Amos and Andy Title
One of the most beloved and popular radio programs in the history of radio is probably the one that is least spoken of because of its controversial connotations in today's society. And an additional irony is that the series was a comedy, a genre that most people think of as harmless. The series began as Sam n' Henry, but was later changed to Amos n' Andy. What gives the series its "off limits" tag is that the two characters are based on the minstrel blackface comedians that were so prevelant in Vaudeville.

Amos n' Andy
   In the early twenties, in broadcast radio's infancy, Charles Correll and Freeman Gosden were working at WGN in Chicago as "harmony boys;" that is, two singers playing ukelele and piano and singing along with their instruments providing song entertainment in between their "happy banter and jesting" for early radio listeners in the Chicago area. The station was owned and operated by the leading newspaper of the city, the Chicago Tribune, the "World's Greatest Newspaper," thus WGN.
   Whose idea it was to change the format by adding dramatic dialogue is not clear. But the Tribune had been previously involved in promotion of serial based media mostly through film and comics. One source attributes the change to Ben McCanna, who was executive in charge of broadcasting for the paper as wanting to add "bits of drama and musically pictured incident." [1] Others attribute Henry Selinger, the manager of WGN, to wanting a radio version of The Gumps.[2] But Gosden and Correll did not feel they could do a serial based upon married characters [3] and proposed to use their backgrounds in minstrel comedy by creating what Correll called "a colored comedy" [4] about two Negro characters called Sam and Henry.
   WGN liked the proposal and the program debuted on January 12, 1926. The storyline was about two Alabama men who came to Chicago to find their fortunes. That the program was in serial form only sealed its popularity as listeners tuned in daily to follow the lives of both men. In addition the newspaper promoted its own program in ads urging listeners to tune into the daily adventures of the two hapless men.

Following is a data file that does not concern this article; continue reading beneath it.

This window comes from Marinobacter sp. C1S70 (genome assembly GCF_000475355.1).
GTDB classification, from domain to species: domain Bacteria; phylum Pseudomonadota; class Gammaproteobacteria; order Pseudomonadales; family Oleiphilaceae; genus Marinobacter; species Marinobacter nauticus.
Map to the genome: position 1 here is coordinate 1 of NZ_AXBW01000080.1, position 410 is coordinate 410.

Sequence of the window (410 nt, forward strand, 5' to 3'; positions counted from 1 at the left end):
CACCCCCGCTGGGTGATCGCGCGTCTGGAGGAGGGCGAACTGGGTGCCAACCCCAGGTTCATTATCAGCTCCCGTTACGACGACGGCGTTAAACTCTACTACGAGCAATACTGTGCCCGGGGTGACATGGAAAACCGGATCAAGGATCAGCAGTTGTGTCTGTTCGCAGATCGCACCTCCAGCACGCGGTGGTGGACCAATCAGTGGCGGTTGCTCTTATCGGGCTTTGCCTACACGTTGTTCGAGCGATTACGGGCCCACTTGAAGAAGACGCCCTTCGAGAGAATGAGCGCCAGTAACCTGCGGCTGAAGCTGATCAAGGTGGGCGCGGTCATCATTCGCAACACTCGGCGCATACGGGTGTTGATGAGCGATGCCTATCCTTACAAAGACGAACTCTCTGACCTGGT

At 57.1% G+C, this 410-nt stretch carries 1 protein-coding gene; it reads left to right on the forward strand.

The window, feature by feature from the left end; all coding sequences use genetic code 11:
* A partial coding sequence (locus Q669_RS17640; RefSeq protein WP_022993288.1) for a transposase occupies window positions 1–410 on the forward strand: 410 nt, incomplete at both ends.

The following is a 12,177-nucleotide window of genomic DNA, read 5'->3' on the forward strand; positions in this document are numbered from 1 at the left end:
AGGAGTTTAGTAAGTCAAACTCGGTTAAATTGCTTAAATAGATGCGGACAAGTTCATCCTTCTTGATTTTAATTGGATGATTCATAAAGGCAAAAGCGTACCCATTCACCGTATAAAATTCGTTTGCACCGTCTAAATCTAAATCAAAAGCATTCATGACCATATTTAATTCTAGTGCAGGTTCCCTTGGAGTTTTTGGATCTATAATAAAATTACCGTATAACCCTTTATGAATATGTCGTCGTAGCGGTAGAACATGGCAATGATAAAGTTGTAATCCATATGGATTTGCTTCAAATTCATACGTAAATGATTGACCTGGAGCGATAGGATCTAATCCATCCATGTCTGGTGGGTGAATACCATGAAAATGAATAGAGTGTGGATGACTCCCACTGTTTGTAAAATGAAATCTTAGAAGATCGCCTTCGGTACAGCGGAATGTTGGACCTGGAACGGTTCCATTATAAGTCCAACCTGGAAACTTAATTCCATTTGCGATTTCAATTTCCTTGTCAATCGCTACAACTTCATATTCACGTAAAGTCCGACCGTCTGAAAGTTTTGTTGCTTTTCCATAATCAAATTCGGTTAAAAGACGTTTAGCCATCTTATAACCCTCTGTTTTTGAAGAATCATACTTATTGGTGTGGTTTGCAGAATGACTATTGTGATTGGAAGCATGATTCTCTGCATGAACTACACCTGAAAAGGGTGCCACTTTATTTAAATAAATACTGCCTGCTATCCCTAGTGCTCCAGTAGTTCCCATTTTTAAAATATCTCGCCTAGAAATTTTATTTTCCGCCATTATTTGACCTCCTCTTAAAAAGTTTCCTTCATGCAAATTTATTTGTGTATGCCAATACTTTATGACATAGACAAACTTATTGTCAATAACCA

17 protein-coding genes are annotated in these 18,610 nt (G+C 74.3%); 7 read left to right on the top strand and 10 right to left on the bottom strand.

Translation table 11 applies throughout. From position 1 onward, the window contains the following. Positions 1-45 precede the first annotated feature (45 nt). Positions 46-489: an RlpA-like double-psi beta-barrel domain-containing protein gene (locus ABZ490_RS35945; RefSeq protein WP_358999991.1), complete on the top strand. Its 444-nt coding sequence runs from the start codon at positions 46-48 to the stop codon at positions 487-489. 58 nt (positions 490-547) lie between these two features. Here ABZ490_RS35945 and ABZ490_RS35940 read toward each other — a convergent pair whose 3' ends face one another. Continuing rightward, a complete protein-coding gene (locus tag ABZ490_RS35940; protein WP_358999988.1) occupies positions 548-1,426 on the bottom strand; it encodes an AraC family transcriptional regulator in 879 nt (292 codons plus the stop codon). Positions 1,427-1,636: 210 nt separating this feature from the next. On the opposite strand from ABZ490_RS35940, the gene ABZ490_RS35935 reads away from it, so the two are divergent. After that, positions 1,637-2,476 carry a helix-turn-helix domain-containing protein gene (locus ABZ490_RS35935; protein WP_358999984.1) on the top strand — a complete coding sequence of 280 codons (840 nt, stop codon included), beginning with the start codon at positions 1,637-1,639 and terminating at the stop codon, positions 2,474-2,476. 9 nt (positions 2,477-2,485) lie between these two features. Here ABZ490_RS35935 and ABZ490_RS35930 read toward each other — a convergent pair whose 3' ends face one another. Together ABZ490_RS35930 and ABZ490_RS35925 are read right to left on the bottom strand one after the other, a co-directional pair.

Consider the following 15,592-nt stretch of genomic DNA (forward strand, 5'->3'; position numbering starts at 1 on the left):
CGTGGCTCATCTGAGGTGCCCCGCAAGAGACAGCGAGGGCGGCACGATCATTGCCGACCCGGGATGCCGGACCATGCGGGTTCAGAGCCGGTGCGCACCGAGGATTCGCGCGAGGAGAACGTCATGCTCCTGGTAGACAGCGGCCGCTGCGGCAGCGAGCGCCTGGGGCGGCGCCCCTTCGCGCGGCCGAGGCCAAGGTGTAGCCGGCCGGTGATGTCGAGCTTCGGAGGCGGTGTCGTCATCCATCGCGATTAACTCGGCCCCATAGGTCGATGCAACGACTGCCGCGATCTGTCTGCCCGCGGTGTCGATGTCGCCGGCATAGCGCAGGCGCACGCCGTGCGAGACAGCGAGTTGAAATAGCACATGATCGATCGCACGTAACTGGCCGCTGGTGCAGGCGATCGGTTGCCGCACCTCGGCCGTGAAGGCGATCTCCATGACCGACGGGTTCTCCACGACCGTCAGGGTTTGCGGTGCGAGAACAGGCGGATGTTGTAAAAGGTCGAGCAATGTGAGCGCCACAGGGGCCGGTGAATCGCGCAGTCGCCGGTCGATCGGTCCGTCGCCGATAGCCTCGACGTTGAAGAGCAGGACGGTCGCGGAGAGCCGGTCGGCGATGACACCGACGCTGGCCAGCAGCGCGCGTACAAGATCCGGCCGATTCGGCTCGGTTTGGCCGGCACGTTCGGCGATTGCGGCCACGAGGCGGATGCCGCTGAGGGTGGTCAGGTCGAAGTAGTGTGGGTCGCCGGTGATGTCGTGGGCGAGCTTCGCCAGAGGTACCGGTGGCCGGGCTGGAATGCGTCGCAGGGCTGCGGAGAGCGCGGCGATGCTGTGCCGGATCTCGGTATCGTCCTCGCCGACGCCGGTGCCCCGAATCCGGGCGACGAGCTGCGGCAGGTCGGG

By 1927, the program had become so popular through various promotional material (candy bars, short recordings, books and toys) that there was a huge demand well beyond WGN's listening reach. The station was not part of the NBC network and so Gosden and Correll proposed the relatively new concept of recording the program on disc and distributing it to radio stations around the country. But for reasons unclear, WGN refused permission for the two to do this.
   But Judith Waller, program director for the Chicago Daily News' radio station, WMAQ, offered the boys a contract that included distribution rights. The two accepted, but WGN refused to give up the name Sam n' Henry, and so two new but similar characters were created called Amos and Andy. [5] The show debuted over WMAQ on March 19, 1928. This soundbite is from 1929 and gives an idea of the early Amos n' Andy.
   All the material was written by Gosden and Correll. Amos and Andy 2The characters came from Atlanta instead of Alabama and were members of the Mystic Knights of the Sea instead of the Jewels of the Crown. Beyond that, the storylines were the same as their previous series from WGN. The two men were said to prefer to be alone in a studio room when doing their routine so that they could concentrate solely on their parts. All the parts were performed by both men as they easily slipped in and out of each character.
   Now that the serial was playing over NBC's network station in Chicago, the network executives became interested. Niles Trammell, NBC's head of Chicago operations wanted the series to be nationwide and the hunt for a sponsor began. Selling the comedy was not as easy as one might have thought. An employee at the Lord & Thomas advertising agency liked the show and felt that it would be a good one for toothpaste giant Pepsodent. [6] For the sponsor this would be their first network broadcasting venture. Amos and Andy 3However, nine months passed before NBC began carrying it. The network was fearful of setting a precedent by allowing one of its shows to air six-days-a-week. No other advertiser was sold this way and besides they were used to selling in half-hour and hour units. But all of this worry was eventually overcome and the local show premiered over the NBC network on August 19, 1929 at 11:00 pm EST. Though the critics complained, the series was an instant hit. NBC was so pleased it moved it to 7:00 pm EST, but the listeners on the west coast protested so loudly because they now had it broadcast 4 hours earlier during the workday. This prompted the network to do a repeat broadcast for its west coast affiliates - the first time a regular program was ever performed twice.
   The impact of the show was phenomenal. At its peak, it is said cities literally came to a halt while the show was being broadcast. Everyone wanted to hear their favorite two characters and their daily misfortunes. While the peak of their popularity came during the thirties, the series remained on the air for nearly 30 years. No other series ever came as close to being as popular.


1 Daniel D. Calibraro & John Fink, WGN: A Pictorial History, Chicago Tribune Company, 1971.
2 Arthur Wertheim, Radio Comedy, New York, Oxford University Press, 1979.
3 Raymond W. Stedman, The Serials: Suspense and Drama by Installment, Norman, University of Oklahoma Press, 1971.
4 Rockford Register-Gazette, October 5, 1926.
5 Other names were tried first, Jim n' Charlie, Tom n' Harry, but Amos n' Andy is what stuck.
6 Stedman, The Serials, p 229.

Created: Monday, November 03, 1997
Material in this web page, copyright © 2014 James F. Widner.
Photos courtesy Associated Press, Broadcast Pioneers